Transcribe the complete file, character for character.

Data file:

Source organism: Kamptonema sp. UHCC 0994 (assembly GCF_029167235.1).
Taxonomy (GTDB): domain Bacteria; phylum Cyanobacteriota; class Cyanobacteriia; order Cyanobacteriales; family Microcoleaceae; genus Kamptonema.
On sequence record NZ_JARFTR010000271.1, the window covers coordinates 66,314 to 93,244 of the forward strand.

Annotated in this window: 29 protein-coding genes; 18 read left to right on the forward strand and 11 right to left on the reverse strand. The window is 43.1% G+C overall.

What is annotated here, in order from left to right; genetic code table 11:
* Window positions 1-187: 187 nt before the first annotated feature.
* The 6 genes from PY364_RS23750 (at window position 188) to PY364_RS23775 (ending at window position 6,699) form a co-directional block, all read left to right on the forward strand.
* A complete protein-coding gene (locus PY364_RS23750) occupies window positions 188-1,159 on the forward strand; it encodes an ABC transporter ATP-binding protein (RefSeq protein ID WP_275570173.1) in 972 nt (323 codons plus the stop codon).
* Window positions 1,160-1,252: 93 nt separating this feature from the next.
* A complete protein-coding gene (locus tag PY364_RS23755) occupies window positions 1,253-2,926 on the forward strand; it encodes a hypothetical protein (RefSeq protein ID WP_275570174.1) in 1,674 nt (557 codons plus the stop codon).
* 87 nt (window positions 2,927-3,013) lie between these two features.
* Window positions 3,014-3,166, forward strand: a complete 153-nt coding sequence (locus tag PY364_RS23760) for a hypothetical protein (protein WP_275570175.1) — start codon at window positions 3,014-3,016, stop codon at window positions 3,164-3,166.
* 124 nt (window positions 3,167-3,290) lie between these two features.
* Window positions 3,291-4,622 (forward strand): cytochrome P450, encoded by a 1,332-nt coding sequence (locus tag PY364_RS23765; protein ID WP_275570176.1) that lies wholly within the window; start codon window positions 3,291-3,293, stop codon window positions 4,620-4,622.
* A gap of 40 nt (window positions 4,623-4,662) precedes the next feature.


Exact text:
Source organism: Kamptonema sp. UHCC 0994 (assembly GCF_029167235.1).
Taxonomy (GTDB): domain Bacteria; phylum Cyanobacteriota; class Cyanobacteriia; order Cyanobacteriales; family Microcoleaceae; genus Kamptonema.
On sequence record NZ_JARFTR010000271.1, the window covers coordinates 66,314 to 93,244 of the forward strand.

Annotated in this window: 29 protein-coding genes; 18 read left to right on the forward strand and 11 right to left on the reverse strand. The window is 43.1% G+C overall.

What is annotated here, in order from left to right; genetic code table 11:
* Window positions 1-187: 187 nt before the first annotated feature.
* The 6 genes from PY364_RS23750 (at window position 188) to PY364_RS23775 (ending at window position 6,699) form a co-directional block, all read left to right on the forward strand.
* A complete protein-coding gene (locus PY364_RS23750) occupies window positions 188-1,159 on the forward strand; it encodes an ABC transporter ATP-binding protein (RefSeq protein ID WP_275570173.1) in 972 nt (323 codons plus the stop codon).
* Window positions 1,160-1,252: 93 nt separating this feature from the next.
* A complete protein-coding gene (locus tag PY364_RS23755) occupies window positions 1,253-2,926 on the forward strand; it encodes a hypothetical protein (RefSeq protein ID WP_275570174.1) in 1,674 nt (557 codons plus the stop codon).
* 87 nt (window positions 2,927-3,013) lie between these two features.
* Window positions 3,014-3,166, forward strand: a complete 153-nt coding sequence (locus tag PY364_RS23760) for a hypothetical protein (protein WP_275570175.1) — start codon at window positions 3,014-3,016, stop codon at window positions 3,164-3,166.
* 124 nt (window positions 3,167-3,290) lie between these two features.
* Window positions 3,291-4,622 (forward strand): cytochrome P450, encoded by a 1,332-nt coding sequence (locus tag PY364_RS23765; protein ID WP_275570176.1) that lies wholly within the window; start codon window positions 3,291-3,293, stop codon window positions 4,620-4,622.
* A gap of 40 nt (window positions 4,623-4,662) precedes the next feature.